The millennial generations’ general paradigm of thinking, which is more open –minded and entrepreneurial is slowly but surely breaking through the barriers of traditional business operations, mechanisms and methods, imbalances are created, however, when tech is the sole focus and people are forgotten in the process. As is so evident throughout history eventually by some means balance is sought in order to create equilibrium.
This writing serves as advice to all tech start-ups to seek balance from the onset in creating a “high tech/high touch” environment. A “High tech/high touch” environment can be defined as a balanced approach where both tech solutions, and of equal importance, team empowerment and inspiring leadership form a potent combination of enduring success.
Technology by itself cannot solve everything but technology applied in unison with a strong people centred approach can be a powerful catalyst towards solving at least some of this worlds’ major challenges.
Although many factors such as for example fiscal discipline and other management controls play a vital role in your start-ups’ success do not forget to create an inspiring environment for your team within which they feel safe and united in purpose. Key to business growth is the individual growth of all team members and no stone should be left unturned in moving from a toxic and/or culture of complacency to a learning and growth culture.
Co-create an inspiring vision for your team and get their full buy-in. If you cannot do that you might have to put in more effort when it comes to your own leadership skills and/or “free up the future” of complacent and lethargic employees whom simply do not want to work hard to collectively actualise your business’ co-created vision.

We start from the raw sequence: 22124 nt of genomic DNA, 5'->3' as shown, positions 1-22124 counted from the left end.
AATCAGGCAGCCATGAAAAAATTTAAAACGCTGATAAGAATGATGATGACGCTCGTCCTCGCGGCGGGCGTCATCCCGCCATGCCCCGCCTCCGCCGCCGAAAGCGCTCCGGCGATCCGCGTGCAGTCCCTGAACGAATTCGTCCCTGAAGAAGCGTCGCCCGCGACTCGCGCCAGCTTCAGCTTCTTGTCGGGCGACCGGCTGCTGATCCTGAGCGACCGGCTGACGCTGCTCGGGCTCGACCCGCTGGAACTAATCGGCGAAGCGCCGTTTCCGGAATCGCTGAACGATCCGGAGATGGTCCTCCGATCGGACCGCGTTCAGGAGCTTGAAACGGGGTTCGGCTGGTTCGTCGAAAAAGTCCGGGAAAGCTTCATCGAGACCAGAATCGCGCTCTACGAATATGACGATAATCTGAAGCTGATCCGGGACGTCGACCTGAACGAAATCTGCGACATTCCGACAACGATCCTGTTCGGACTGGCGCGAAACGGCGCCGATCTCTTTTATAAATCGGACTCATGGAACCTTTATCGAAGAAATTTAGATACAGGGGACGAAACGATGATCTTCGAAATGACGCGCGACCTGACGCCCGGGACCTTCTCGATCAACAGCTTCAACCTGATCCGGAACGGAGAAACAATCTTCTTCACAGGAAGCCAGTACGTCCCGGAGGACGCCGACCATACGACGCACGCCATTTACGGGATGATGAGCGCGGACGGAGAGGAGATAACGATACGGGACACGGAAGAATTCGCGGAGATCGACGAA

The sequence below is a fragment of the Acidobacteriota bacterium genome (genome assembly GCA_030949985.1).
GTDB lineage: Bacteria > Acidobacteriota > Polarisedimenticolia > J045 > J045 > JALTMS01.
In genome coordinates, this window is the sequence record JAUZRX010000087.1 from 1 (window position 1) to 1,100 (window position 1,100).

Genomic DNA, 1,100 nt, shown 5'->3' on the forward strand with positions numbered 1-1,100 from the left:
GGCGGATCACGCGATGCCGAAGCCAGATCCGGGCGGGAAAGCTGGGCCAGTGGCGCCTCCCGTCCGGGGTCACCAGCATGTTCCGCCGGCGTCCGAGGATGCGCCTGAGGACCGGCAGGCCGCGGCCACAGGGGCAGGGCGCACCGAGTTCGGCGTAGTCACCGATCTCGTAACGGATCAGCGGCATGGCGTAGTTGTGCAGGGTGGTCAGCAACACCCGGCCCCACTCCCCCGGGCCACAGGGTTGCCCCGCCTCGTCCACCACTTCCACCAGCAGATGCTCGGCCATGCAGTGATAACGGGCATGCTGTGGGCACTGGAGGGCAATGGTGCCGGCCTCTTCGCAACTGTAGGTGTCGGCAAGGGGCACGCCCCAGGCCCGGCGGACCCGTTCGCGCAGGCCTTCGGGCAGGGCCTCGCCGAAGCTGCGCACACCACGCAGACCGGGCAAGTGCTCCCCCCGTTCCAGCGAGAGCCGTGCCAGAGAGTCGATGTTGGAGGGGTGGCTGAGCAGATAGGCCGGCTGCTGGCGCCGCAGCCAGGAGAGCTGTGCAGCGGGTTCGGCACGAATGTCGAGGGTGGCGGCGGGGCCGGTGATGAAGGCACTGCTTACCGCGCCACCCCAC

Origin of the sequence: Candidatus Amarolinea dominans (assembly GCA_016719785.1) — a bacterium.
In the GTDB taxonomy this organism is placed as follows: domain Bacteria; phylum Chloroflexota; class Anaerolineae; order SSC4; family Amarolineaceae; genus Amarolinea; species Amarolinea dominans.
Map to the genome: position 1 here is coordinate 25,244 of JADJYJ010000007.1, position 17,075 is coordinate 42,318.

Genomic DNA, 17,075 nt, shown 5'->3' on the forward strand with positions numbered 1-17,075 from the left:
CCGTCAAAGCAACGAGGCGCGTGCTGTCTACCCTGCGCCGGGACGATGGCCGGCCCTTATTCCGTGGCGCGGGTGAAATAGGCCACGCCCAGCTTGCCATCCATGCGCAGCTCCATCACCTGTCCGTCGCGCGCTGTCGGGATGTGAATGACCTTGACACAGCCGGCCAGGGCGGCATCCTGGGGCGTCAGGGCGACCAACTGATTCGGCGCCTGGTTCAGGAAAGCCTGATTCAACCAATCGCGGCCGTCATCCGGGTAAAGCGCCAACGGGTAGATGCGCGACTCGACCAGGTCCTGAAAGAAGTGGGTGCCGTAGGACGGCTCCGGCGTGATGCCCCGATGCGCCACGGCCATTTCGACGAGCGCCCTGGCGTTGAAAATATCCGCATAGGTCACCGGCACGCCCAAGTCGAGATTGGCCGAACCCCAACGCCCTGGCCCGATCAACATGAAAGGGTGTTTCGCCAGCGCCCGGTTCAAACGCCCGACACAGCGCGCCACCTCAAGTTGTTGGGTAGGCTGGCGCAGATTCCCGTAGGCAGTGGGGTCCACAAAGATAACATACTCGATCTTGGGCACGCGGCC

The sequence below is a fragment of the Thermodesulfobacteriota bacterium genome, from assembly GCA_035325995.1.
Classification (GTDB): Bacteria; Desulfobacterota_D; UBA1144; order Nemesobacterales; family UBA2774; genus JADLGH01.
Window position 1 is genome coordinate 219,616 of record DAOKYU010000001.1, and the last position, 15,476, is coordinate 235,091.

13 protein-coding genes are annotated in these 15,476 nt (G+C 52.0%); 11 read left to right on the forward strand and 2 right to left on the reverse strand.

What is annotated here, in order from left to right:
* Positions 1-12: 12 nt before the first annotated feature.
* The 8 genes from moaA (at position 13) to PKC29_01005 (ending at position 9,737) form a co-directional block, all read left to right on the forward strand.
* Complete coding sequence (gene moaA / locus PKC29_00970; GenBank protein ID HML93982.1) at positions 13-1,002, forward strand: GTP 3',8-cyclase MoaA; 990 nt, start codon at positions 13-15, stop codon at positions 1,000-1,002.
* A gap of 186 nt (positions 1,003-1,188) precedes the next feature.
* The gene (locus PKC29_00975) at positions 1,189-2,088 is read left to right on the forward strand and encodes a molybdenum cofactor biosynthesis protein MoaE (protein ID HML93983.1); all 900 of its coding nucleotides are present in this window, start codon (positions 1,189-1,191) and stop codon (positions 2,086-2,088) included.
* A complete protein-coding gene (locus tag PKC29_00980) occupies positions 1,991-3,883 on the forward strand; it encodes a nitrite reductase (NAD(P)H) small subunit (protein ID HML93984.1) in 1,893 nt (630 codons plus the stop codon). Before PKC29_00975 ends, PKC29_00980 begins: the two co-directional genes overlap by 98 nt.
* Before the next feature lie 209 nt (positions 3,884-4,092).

Although very hard, it is worth the effort to only hire people that are passionate about and have integrity in what they do. If a sustainable and successful “high tech” environment is the aim ensure that it is underpinned by very smart hiring and training practises further enhanced by a good dose of inspirational servant leadership.
Generally speaking, everyone wants to feel part of something bigger, exciting, and inspiring. It is your responsibility as founder and leader to create a motivating and energetic business climate wherein every team member is empowered to execute at a rapid pace and with a “zero defect” mind-set. A team environment wherein everyone sincerely wants to be great at what they do and are energised by ‘small wins’ on the path to actualising the grand vision of the company is far more inspiring and sustainable as opposed to an environment where ‘subordinates’ are only managed and basically forced to do their jobs.
Related: The Anatomy Of Peak Performance
Sincerely care for your people yet maintain balance,as caring does not mean you treat them like children. Caring means taking great interest in both their career and personal development, and to be tough enough to eventually let those go that does not constructively contribute to a positive growth culture.